This exchange didn't take away from Furiosa's agency or heroism. She chose the safe route (the flats) because this is her Darkest Hour. It doesn't look like it, but she's lost hope. Then Max suggests the radical path she craves, restoring her crazy courage. This is a precise gender-flip on so many other movies. Typically, the male hero loses his focus, and his female counterpart bucks him up with the we'll-probably-die-but-it's-worth-it plan. He takes heart, makes the plan his own, and leads the cavalry to victory.

This was simply the other way around: him supporting her, without dominating or diminishing her. It was another thing I don't think I've ever seen before,* and it was awesome. This is what feminism should look like in our stories.

Max's male-dominated world has been ruined by greed and the tight-fisted control of a few. Nevertheless, there was no man-hating message. This is what the world looks like when people get used to privilege and take entitlement to an extreme. In Mad Max, men are not primitive or pigs: they're people who're used to getting what they want and unused to sharing.

From the Feminist Mad Max tumblr.

In our world, men have been the privileged gender for millennia. Privilege makes you feel entitled to certain things, and upset at having to work for them. Sexual dominance, for instance, has been granted to men by culture. Consequently, it's men who tend to get upset when they have to work at a mutually-satisfying sexual relationship, while women rarely take having a voice in the bedroom for granted, since it was denied for so long.

This is why solutions for the Third World lie in supporting wives and mothers. Giving microloans to men result in them putting the money into risky ventures or simply spending it on themselves. When the focus is on mothers, we see them invest reasonably in their businesses and build a future for their kids.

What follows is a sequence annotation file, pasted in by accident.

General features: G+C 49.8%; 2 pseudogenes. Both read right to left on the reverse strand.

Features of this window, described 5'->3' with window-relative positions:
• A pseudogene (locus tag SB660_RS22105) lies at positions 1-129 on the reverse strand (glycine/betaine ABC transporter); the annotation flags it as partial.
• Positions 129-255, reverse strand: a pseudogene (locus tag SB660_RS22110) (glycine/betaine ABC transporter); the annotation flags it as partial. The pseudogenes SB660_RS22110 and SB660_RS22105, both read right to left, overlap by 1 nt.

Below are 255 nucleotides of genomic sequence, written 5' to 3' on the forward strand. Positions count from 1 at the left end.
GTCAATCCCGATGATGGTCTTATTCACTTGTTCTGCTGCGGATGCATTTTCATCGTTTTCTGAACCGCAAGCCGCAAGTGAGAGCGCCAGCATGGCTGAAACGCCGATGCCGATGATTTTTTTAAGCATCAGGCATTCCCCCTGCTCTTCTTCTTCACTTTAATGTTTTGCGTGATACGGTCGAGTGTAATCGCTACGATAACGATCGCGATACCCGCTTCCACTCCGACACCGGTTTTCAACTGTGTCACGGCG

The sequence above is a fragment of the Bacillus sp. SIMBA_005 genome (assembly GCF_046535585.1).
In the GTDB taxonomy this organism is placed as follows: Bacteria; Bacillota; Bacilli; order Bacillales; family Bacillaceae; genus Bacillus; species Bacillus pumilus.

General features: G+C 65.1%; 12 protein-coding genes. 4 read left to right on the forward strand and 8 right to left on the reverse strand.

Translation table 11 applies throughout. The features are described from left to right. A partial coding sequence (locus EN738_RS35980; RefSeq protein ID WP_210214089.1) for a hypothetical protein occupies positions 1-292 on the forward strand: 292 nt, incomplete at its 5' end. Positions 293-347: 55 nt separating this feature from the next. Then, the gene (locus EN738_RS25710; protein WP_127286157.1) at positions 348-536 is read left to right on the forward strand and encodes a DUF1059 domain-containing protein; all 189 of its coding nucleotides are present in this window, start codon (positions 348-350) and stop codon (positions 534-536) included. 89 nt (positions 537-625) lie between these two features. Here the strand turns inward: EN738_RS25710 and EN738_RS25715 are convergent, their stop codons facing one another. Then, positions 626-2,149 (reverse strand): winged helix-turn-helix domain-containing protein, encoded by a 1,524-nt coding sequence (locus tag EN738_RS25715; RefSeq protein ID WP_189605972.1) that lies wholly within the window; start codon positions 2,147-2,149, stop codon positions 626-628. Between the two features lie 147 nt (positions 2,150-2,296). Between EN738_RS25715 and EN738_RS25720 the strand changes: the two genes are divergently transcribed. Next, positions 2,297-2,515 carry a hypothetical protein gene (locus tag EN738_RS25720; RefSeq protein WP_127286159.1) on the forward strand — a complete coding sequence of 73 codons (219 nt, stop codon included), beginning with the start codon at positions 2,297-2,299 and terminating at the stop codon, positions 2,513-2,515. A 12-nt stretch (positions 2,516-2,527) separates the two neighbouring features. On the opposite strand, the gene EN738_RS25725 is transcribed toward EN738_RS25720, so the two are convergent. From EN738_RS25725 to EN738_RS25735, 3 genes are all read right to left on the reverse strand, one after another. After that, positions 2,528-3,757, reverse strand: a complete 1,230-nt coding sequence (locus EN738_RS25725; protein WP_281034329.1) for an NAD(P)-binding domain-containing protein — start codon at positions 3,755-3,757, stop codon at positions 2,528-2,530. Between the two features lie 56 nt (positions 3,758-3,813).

There are many fathers in parts of the world who do not work, living off the income from selling their daughters to Westerners for sex. It's not that they're incapable of loving their daughters: it's that humans--men and women--always take the easiest route. This is why privilege is such a difficult issue.

Mad Max wasn't feminist because it tried to be: it simply showed current cultural trends taken to an extreme--practically the definition of dystopian stories. The film shows what happens when the entitled control the world, and it shows women willing to risk everything to save themselves and find freedom.

In other words, it was a story. An awesome story. With lots of big cars and fire and fast-moving fight scenes atop the big vehicles. In my opinion, all feminist movies should come with a modified big rig driven by Charlize Theron with a shaved head. If you haven't seen Mad Max: Fury Road yet, you need to. And fast.

This post went so long that you'll have to wait for the other two movies on Saturday! I'll give you a sneak peak...

Verdict so far: Can I be Furiosa when I grow up?

Before we got to the next reviews, shit went down in the real world and this happened: What I'm Responsible For, & Not, As a White Person

Skip to More Feminist Reviews: Age of Ultron & Insurgent.

* I've seen women characters lead the final charge, though it's surprisingly rare. But frequently it takes a lot more for a heroine to get pulled out of her Darkest Hour. She relies heavily on her male counterpart and doesn't so much make the plan her own--figuring out the details and making the orders--as she says, "Yeah, everyone, do what he said." Here, the final plan was Furiosa's, even though the idea was Max's. She never once lost her agency.